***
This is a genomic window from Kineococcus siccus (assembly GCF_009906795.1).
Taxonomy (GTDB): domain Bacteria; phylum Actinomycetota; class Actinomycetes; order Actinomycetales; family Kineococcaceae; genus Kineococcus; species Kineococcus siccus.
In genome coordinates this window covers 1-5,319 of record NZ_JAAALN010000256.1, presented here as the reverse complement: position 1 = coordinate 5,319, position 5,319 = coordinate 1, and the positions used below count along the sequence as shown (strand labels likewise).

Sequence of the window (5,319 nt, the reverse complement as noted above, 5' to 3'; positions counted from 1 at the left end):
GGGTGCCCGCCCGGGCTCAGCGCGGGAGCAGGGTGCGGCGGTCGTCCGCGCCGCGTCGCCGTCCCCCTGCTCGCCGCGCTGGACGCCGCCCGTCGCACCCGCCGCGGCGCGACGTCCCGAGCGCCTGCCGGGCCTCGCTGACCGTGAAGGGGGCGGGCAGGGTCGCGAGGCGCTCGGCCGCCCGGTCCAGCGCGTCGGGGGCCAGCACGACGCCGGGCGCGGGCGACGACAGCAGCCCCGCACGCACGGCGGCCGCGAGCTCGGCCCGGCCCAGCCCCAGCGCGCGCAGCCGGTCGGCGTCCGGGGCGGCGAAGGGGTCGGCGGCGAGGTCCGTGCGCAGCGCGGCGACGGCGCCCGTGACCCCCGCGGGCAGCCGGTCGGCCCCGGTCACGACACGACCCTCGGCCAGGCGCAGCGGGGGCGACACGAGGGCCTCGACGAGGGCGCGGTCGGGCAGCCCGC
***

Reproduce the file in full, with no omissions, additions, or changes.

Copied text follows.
This is a genomic window from Kineococcus siccus (assembly GCF_009906795.1).
Taxonomy (GTDB): domain Bacteria; phylum Actinomycetota; class Actinomycetes; order Actinomycetales; family Kineococcaceae; genus Kineococcus; species Kineococcus siccus.
In genome coordinates this window covers 1-5,319 of record NZ_JAAALN010000256.1, presented here as the reverse complement: position 1 = coordinate 5,319, position 5,319 = coordinate 1, and the positions used below count along the sequence as shown (strand labels likewise).

Sequence of the window (5,319 nt, the reverse complement as noted above, 5' to 3'; positions counted from 1 at the left end):
GGGTGCCCGCCCGGGCTCAGCGCGGGAGCAGGGTGCGGCGGTCGTCCGCGCCGCGTCGCCGTCCCCCTGCTCGCCGCGCTGGACGCCGCCCGTCGCACCCGCCGCGGCGCGACGTCCCGAGCGCCTGCCGGGCCTCGCTGACCGTGAAGGGGGCGGGCAGGGTCGCGAGGCGCTCGGCCGCCCGGTCCAGCGCGTCGGGGGCCAGCACGACGCCGGGCGCGGGCGACGACAGCAGCCCCGCACGCACGGCGGCCGCGAGCTCGGCCCGGCCCAGCCCCAGCGCGCGCAGCCGGTCGGCGTCCGGGGCGGCGAAGGGGTCGGCGGCGAGGTCCGTGCGCAGCGCGGCGACGGCGCCCGTGACCCCCGCGGGCAGCCGGTCGGCCCCGGTCACGACACGACCCTCGGCCAGGCGCAGCGGGGGCGACACGAGGGCCTCGACGAGGGCGCGGTCGGGCAGCCCGC